Review Final Fantasy XIII-2

Written by Twisted Ideas

Final Fantasy XIII was a game that received a lot of negative criticism because of its linearity, the battle system and that it was such a departure from the series. Square-Enix hasn’t made it easy for fans enjoy their games mainly Final Fantasy. Here we are again with Final Fantasy XIII-2 a direct sequel. Square has attempted this before with FF X-2 which was less than stellar. Is XIII worth a second chance or should we put this entry to rest.


Three years after the events of Final Fantasy XIII. Everyone recalls Fang, Vanille and Lightning sacrificed themselves to turn in to the crystal tower that stopped Cocoon from falling. Serah is the only person who remembers what really happened. Lightning is missing and Snow is on a search to find her leaving Serah alone. Lightning finds herself at the end of time in Valhalla overseeing the time line and sends the last human born Noel and a moogle named Mog to help Serah. Together they must travel through time to correct paradoxes and correct the past, present and future.


Final Fantasy XIII-2 uses and updated battle system from XIII.

The battle system uses Active Time Battle (ATB) where your party has to wait for the bar to fill in between attacks. The ATB is broken up to segments and while most moves only cost one segment some cost more limiting the amount of times you can use them in a turn. You control the party leader while the other characters are AI controlled. Unlike XIII you can switch between party leaders in battle and if the party leader is OK’ed then you automatically switch to either Noel or Serah depending who was OK’ed.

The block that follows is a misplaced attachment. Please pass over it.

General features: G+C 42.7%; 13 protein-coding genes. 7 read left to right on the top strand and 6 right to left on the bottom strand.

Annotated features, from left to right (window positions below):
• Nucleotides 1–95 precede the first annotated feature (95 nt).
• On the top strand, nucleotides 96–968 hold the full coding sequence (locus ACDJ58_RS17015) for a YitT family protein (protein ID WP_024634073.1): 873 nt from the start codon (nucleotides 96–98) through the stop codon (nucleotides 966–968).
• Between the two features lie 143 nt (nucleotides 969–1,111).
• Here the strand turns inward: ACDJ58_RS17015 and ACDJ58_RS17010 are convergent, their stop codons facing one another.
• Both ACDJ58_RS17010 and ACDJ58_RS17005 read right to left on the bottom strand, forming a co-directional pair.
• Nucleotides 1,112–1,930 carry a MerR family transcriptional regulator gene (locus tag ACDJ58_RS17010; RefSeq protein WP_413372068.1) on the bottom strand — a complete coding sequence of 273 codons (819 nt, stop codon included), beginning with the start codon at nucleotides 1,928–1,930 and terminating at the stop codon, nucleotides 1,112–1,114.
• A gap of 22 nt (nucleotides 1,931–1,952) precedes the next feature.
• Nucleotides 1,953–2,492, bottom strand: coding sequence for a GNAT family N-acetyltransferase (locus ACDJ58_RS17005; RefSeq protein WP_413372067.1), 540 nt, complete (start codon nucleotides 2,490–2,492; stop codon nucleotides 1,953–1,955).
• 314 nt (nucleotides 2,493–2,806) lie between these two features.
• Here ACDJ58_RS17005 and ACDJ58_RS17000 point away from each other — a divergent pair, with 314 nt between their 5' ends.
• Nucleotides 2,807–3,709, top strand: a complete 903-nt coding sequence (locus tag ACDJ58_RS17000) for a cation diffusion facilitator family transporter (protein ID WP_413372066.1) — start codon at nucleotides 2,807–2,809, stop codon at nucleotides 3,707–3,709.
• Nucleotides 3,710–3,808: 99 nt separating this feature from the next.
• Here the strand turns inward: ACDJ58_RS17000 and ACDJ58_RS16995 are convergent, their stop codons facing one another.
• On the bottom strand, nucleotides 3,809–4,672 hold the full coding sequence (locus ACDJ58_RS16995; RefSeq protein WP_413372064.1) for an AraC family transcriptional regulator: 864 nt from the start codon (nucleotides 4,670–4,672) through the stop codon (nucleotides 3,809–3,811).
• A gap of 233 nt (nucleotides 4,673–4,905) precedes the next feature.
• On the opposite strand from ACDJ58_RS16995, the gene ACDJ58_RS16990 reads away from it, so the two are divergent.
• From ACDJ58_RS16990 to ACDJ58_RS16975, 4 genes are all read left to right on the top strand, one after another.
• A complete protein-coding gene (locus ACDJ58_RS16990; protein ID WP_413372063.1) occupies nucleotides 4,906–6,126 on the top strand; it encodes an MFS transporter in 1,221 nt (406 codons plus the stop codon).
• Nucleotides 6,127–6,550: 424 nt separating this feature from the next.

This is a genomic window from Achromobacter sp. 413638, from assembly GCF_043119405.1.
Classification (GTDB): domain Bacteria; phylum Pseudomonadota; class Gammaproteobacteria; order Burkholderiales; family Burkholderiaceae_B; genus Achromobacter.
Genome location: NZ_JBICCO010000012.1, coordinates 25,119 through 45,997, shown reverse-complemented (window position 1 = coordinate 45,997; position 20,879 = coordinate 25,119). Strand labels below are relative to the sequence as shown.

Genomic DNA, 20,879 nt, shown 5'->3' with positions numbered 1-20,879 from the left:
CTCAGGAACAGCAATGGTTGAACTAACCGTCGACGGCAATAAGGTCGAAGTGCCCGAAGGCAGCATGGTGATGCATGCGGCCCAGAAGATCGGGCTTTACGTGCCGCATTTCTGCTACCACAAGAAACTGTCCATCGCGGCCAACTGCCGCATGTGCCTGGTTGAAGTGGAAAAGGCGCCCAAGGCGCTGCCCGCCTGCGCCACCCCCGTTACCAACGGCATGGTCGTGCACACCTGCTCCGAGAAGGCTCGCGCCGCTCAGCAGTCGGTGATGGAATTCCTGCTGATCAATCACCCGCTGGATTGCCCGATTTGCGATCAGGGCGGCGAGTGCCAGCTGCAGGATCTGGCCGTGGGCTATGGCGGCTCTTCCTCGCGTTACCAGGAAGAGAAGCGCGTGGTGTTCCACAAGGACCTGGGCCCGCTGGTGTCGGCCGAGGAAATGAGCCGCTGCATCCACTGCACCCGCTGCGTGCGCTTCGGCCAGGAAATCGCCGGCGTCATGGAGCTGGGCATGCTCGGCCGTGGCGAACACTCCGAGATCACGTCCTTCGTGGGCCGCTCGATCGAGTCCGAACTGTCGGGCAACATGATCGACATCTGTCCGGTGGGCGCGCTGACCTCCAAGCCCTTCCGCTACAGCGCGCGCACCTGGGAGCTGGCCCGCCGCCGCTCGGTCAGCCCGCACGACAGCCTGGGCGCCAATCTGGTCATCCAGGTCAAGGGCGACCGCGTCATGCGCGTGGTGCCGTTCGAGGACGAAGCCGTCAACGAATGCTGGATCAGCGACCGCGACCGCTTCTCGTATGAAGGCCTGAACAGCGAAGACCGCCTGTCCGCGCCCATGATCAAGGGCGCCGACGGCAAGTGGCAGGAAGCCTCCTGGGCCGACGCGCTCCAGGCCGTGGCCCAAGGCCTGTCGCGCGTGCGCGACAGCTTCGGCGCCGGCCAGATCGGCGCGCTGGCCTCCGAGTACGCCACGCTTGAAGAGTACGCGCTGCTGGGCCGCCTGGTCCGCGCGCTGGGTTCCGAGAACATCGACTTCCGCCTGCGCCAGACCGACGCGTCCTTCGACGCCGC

The is a new damage type called wound damage. Wound damage lowers your maximum HP and it can only be recovered by using Wound Potions. You can cause wound damage but is meaningless because most enemies cannot heal.

Serah and Noel have six roles all with their own move-sets and purpose in battle. You can customize your Paradigms to suit different scenarios. You can only create six Paradigms and you are able to switch between the six of them in battle. You can make battles extremely difficult or even impossible if your paradigms are set up poorly or you are missing certain roles.

The third slot of you party is composed of monsters which you can gain at the end of battles. Monster cannot be the party leader so if both Serah and Noel are OK’ed then you lose the battle. You can only set three monsters in your paradigm pack. Each monster has one of the six roles which limits you to three roles in that slot when creating paradigms.

Encounters are now random but when enemies appear you have the chance for a preemptive strike or to run away. A preemptive strike gives the party haste and does stagger damage at the start of the battle. If you stagger enemies you do significantly more damage and it can even lower defenses for certain enemies. If you fail to flee you lose the option to retry the battle which really means you can’t hit retry and attempt to flee again. Some areas have encounters so frequently that it becomes an a hassle.